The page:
Created by Administrator Account in 10/18/2009 7:24:54 AM


... I am searching my family's Czyzewski name and have come across a town by the name of Czyzew on a library map of Poland. (It looks like it is about 60 miles southwest of Białystok, between Sokoly and Kossow.) Now it just seems too simple to suspect that my family was 'from the town of Czyzew' and hence are named Czyzewski ! And please - stop me before I go to far with this too, too simple explanation of my name's derivation !

At this point you're probably saying (or should be saying), "Oh, hell, here comes Mr. Know-it-all to spoil my fun." I don't really mean to be constantly complicating things, but sometimes the answer isn't simple, and I'd be a liar if I said it was.

The good news is, yes, it can be just that simple: Czyżewski can, and often does, mean "person from Czyżew."
The bad news is, not only is there more than one Czyżew, but this name might also be "person from Czyżewo" or even "person from Czyżów or Czyżówka." When Poles add a suffix such as -ski to a place name, it is customary for final vowels to drop off; so a name -owski or -ewski can, in theory, come from places ending in -ow, -owo, -owa, -ew, -ewo, and so on. And in older Polish even suffixes such as -owice and -owiec and -owka often simplified to -ow- before adding -ski. Furthermore, names that are plural forms and end in -e, -y, and -i can also sometimes generate adjectival forms ending in -owski or -ewski. (I'm not even going to get into the whole question of when it's -owski and when it's -ewski, unless of course you want to read a dissertation on the significance of hard and soft consonants, orthographic representation of palatalization, and so on)... The bottom line is, Czyżewski may come most often from "Czyżew" or "Czyżewo," but there are other possibilities we really can't rule out.

And I'm afraid several different places exist with all those names that could yield the surname Czyzewski. There isn't just one Czyzew; the Euro-Reiseatlas Polen shows one in Konin province and one in Płock province, as well as a whole cluster of places in Łomża province with double names (Czyzew-Osada, Czyzew-Siedliska, etc.) -- if I'm not mistaken, one of these is the one you found, probably Czyzew-Osada, the largest. The Slownik geograficzny gazetteer also mentions a couple of places named Czyzewo. And there are several Czyzow's, Czyzowice's, Czyzowka's, and so on.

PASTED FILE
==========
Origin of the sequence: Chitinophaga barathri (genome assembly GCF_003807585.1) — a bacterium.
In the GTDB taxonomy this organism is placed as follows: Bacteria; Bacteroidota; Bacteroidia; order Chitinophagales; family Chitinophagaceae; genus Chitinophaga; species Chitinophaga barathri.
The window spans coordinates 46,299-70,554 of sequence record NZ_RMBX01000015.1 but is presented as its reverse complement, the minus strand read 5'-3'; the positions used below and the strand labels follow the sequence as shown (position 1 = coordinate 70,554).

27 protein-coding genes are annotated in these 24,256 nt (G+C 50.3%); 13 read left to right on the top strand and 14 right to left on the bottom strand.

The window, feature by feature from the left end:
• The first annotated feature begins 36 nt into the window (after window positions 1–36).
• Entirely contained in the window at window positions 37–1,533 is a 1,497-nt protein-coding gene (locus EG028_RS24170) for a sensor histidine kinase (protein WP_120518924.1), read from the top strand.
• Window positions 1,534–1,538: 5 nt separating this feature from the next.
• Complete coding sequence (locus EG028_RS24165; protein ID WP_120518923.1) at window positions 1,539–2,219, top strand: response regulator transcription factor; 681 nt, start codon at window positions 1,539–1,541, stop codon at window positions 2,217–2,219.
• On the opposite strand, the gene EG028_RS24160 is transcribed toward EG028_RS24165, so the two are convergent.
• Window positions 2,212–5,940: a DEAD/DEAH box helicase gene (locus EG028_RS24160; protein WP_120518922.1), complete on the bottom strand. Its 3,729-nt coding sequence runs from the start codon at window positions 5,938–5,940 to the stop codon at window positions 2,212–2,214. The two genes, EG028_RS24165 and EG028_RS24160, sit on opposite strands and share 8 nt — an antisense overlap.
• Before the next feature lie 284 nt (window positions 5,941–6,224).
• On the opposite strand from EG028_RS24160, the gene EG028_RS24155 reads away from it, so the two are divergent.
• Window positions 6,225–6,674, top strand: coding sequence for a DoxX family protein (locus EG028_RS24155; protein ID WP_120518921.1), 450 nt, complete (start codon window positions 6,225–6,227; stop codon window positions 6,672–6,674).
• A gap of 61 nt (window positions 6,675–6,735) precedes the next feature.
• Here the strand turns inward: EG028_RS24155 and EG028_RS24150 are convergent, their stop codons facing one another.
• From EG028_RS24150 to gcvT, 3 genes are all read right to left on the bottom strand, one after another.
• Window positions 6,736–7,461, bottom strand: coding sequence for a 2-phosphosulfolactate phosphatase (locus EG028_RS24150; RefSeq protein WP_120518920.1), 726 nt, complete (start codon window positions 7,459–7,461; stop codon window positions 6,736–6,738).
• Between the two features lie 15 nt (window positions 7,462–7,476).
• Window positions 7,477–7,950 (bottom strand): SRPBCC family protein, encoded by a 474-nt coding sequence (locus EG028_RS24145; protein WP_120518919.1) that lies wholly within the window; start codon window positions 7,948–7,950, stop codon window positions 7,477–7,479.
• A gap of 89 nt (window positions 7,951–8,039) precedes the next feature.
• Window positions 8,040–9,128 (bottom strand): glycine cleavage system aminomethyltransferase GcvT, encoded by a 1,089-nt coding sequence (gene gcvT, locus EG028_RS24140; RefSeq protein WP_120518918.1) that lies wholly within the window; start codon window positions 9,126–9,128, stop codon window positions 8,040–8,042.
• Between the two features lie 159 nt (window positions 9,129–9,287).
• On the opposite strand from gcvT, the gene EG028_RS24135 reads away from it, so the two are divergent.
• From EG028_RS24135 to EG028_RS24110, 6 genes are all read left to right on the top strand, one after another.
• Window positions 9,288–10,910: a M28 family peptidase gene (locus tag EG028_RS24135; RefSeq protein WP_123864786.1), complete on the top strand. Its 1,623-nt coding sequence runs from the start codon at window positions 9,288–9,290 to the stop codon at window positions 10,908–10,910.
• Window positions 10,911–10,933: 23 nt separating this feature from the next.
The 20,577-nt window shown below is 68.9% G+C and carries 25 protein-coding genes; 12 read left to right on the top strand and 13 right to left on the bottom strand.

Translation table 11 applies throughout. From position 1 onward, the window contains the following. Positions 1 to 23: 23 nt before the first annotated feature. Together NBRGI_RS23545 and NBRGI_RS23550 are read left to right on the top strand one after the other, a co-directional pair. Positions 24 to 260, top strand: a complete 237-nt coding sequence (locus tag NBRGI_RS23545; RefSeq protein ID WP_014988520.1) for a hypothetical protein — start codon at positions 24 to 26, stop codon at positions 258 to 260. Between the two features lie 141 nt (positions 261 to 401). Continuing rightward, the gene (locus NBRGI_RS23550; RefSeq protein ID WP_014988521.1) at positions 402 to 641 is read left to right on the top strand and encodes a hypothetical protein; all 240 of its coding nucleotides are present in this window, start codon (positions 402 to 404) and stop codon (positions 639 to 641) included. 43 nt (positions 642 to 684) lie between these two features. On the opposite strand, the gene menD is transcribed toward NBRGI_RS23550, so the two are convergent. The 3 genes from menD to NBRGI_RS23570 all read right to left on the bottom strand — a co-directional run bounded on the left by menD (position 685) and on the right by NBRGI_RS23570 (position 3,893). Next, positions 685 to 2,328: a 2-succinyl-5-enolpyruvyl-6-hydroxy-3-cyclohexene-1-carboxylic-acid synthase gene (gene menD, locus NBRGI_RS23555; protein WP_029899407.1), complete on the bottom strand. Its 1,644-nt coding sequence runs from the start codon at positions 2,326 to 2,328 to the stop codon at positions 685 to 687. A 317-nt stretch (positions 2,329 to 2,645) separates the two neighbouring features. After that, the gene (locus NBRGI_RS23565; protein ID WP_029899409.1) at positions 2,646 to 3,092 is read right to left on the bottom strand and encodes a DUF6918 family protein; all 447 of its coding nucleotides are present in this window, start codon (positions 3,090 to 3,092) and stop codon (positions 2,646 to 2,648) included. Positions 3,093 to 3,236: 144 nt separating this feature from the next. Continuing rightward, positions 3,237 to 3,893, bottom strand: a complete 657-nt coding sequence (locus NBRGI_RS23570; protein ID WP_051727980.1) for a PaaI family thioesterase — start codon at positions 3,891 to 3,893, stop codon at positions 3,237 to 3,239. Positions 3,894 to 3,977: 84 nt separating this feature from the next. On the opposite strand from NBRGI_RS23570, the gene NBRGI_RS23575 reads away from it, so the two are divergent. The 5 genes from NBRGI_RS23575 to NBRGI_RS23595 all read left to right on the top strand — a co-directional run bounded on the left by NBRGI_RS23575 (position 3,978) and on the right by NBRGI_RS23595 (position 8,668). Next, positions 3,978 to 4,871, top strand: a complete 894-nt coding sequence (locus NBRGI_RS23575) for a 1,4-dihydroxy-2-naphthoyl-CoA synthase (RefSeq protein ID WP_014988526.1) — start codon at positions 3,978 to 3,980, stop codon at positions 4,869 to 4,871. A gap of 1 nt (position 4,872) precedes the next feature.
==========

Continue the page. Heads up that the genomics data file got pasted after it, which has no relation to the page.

I'm not trying to make you give up in disgust here. I'm just trying to make the point that folks can't say, "My name's So-and-So, where did my ancestors come from in Poland?" The vast majority of the time there are too many possibilities. But if you've done some research and say "I'm researching Czyzewski's who came from the area southwest of Białystok," then all of a sudden we can ignore a lot of those other places: there is a place with the right name in the right area, odds are good it's the right one. Most surnames don't offer enough clues to let you zoom right in on the correct spot. They're not like a treasure map -- but they can be the X that marks the spot on the treasure map. The key is to get enough info to let you focus on a specific area, rather than having to comb through all of Poland and deal with a dozen different places that all have the right name.

... Does the town of Czyzew have many people named Czyzewski ?) ...

That's an interesting question, too, and I don't know the answer. But think of it this way. Surnames arose as a way to distinguish people -- so what good would it do if everybody in Czyzew started calling himself Czyzewski? That's like everybody in Houston taking the surname Houston. I'm sure there are some folks named Czyzewski in Czyzew and Czyzewo (etc.), but common sense suggests a name like this wouldn't be much good until after you left Czyzew. If your ancestor was born in Czyzew but moved to, say, Sokoly, then it would make perfect sense for the locals to call him "Czyzewski -- the guy from Czyzew" ... That's what common sense says. But it doesn't always work out that way.

Thanks for asking some very interesting questions, and I hope my explanations haven't just confused you worse!

Copyright © 1998 W.F. Hoffman. All rights reserved. Used by Permission.